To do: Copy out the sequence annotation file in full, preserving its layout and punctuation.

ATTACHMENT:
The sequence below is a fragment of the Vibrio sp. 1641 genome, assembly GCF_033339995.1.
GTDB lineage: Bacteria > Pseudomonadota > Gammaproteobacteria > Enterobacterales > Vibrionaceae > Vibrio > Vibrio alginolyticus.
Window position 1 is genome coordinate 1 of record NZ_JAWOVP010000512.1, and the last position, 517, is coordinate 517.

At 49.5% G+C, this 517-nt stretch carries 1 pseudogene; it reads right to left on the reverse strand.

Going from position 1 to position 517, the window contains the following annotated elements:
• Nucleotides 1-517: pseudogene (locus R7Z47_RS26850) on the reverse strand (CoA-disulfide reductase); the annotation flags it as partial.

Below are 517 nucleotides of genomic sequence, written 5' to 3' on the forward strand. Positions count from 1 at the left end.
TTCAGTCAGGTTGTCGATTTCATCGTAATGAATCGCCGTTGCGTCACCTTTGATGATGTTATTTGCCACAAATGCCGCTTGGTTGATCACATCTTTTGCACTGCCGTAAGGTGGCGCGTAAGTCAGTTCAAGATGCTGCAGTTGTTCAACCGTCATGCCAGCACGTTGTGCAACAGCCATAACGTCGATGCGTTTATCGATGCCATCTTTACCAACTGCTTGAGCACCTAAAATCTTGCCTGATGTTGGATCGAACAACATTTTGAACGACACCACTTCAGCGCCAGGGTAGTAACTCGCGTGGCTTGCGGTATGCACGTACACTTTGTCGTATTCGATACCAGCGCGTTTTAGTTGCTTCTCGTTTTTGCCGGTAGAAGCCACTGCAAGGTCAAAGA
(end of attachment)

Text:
The sequence below is a fragment of the Vibrio sp. 1641 genome, assembly GCF_033339995.1.
GTDB lineage: Bacteria > Pseudomonadota > Gammaproteobacteria > Enterobacterales > Vibrionaceae > Vibrio > Vibrio alginolyticus.
Window position 1 is genome coordinate 1 of record NZ_JAWOVP010000512.1, and the last position, 517, is coordinate 517.

At 49.5% G+C, this 517-nt stretch carries 1 pseudogene; it reads right to left on the reverse strand.

Going from position 1 to position 517, the window contains the following annotated elements:
• Nucleotides 1-517: pseudogene (locus R7Z47_RS26850) on the reverse strand (CoA-disulfide reductase); the annotation flags it as partial.

Below are 517 nucleotides of genomic sequence, written 5' to 3' on the forward strand. Positions count from 1 at the left end.
TTCAGTCAGGTTGTCGATTTCATCGTAATGAATCGCCGTTGCGTCACCTTTGATGATGTTATTTGCCACAAATGCCGCTTGGTTGATCACATCTTTTGCACTGCCGTAAGGTGGCGCGTAAGTCAGTTCAAGATGCTGCAGTTGTTCAACCGTCATGCCAGCACGTTGTGCAACAGCCATAACGTCGATGCGTTTATCGATGCCATCTTTACCAACTGCTTGAGCACCTAAAATCTTGCCTGATGTTGGATCGAACAACATTTTGAACGACACCACTTCAGCGCCAGGGTAGTAACTCGCGTGGCTTGCGGTATGCACGTACACTTTGTCGTATTCGATACCAGCGCGTTTTAGTTGCTTCTCGTTTTTGCCGGTAGAAGCCACTGCAAGGTCAAAGA